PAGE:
http://onlinelibrary.wiley.com/doi/10.1002/anie.201406393/abstract
    http://onlinelibrary.wiley.com/doi/10.1002/anie.201405359/abstract

    Chen: http://www.sciencedirect.com/science/article/pii/S0040402014014549
    (w/ Baran): http://www.sciencemag.org/content/346/6206/219.abstract

    For a venerable old lion of total synthesis, how about Overman? His group has recently applied photoredox catalysis to generate sterically congested tertiary radicals for conjugate additions. A few examples: http://onlinelibrary.wiley.com/doi/10.1002/anie.201204977/abstract
    http://pubs.acs.org/doi/abs/10.1021/ja512527s
    http://pubs.acs.org/doi/pdf/10.1021/acs.joc.5b00794

    It's important to remember that many of the reactive intermediates people are generating are not new things. There are plenty of examples in the literature of making these using (1 electron) chemical oxidants and reductants and/or electrochemical setups, and these strategies have even found their way into natural product syntheses (for a minireview, see: http://onlinelibrary.wiley.com/doi/10.1002/ejoc.201101071/abstract). Photoredox catalysis offers the benefit of operational simplicity, commercially-available reagents, no mercury arc lamp, etc., but much of the underlying chemistry has been studied before. That said, there may be unexplored advantages to the photoredox approach. I remember hearing MacMillan give a talk where he emphasized how photoredox catalysis enabled slow generation of the reactive species (IIRC, he called it "the world's smallest syringe pump") and thereby avoided a lot of homocoupling or deactivation that plagued traditional, stochiometric methods.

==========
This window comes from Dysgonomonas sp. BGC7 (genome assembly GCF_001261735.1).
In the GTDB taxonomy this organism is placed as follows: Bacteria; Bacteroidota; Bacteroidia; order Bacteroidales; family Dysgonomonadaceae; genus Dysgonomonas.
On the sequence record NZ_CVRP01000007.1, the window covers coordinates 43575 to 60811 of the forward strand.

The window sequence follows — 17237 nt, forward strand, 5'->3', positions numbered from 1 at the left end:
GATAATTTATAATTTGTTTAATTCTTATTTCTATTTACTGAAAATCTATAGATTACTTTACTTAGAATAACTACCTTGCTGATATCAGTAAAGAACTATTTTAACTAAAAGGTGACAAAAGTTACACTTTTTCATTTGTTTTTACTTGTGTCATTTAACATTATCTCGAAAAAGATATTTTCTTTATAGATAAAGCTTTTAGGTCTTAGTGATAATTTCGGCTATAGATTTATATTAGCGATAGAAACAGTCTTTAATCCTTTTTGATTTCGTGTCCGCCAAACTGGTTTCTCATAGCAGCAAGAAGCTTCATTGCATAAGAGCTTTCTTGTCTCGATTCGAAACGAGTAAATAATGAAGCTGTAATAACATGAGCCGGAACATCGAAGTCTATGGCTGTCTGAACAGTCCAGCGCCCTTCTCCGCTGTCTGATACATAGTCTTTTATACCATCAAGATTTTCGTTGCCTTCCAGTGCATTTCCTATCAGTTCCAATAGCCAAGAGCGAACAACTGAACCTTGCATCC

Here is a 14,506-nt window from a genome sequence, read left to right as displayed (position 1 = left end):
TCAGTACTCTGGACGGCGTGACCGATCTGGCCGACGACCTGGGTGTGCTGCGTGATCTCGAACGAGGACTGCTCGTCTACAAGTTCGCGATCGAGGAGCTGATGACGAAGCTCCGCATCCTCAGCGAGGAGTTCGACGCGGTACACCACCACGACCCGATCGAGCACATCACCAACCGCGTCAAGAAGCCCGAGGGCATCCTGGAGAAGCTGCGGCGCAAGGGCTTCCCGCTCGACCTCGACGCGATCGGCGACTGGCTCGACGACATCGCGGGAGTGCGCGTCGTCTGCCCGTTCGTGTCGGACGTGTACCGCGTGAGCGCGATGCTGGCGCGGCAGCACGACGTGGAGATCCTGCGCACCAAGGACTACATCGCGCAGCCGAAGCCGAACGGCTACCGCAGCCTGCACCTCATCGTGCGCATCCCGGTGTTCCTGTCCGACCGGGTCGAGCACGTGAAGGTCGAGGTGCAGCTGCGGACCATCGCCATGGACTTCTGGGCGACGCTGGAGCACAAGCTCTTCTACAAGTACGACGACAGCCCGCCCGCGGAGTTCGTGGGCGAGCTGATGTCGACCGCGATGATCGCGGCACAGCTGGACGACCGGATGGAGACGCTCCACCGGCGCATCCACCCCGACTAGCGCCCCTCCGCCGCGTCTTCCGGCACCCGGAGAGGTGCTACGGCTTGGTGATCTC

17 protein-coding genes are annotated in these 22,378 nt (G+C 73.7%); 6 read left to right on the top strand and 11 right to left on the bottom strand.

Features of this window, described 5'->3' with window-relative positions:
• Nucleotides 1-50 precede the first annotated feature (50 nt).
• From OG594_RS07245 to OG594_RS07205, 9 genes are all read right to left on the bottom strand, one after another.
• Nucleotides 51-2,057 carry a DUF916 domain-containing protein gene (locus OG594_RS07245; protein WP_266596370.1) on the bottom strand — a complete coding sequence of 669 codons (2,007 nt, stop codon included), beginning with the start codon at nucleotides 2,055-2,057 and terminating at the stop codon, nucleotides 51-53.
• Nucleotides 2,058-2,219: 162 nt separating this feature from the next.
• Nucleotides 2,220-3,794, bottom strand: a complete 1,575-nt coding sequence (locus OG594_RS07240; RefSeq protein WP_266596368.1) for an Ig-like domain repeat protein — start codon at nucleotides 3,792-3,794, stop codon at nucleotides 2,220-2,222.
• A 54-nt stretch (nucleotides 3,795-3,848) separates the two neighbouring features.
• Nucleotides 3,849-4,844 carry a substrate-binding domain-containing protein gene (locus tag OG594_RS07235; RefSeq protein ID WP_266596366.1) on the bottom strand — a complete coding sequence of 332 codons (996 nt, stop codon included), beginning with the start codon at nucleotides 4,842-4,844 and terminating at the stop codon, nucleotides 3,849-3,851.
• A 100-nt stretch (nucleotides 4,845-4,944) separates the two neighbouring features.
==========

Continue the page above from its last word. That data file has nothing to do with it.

Exciting chemistry, no doubt.

    ReplyDelete
    Replies
    1. Thanks for this well-thought, well-organized reply!
      I've updated the post based on all the fantastic feedback.

      Delete
  4. speak of the devil, DMac's got another in this one that came out today

    http://onlinelibrary.wiley.com/doi/10.1002/anie.201503789/abstract;jsessionid=46BA5FAE28680850AA97A3548BE962A9.f04t03

    ReplyDelete
  5. A recent application of Yoon's Ru(bpy)3 photoredox catalysis in total synthesis:

    kingianic acid E: Sherburn/Lawrence, Chem Sci, 2015 http://pubs.rsc.org/en/content/articlepdf/2015/sc/c5sc00794a

    Could the famous endiandric acids be products of visible light mediated formal Diels-Alder reactions in Nature?

    ReplyDelete
  6. Method:
    http://onlinelibrary.wiley.com/doi/10.1002/anie.201105235/abstract
    Application:
    http://onlinelibrary.wiley.com/doi/10.1002/anie.201104681/abstract

    ReplyDelete
  7. heyrovsky's ghostJuly 06, 2015 2:38 PM

    I'm disappointed with the lack of rigorous electrochemistry involved here. Would love to see more organic labs teaming up with electroanalytical folks to better interrogate these reactions. There's a whole universe of black magic electrochem out there. It would be a real shame to see the field go for a hack and slash approach instead of leveraging existing expertise.

    ReplyDelete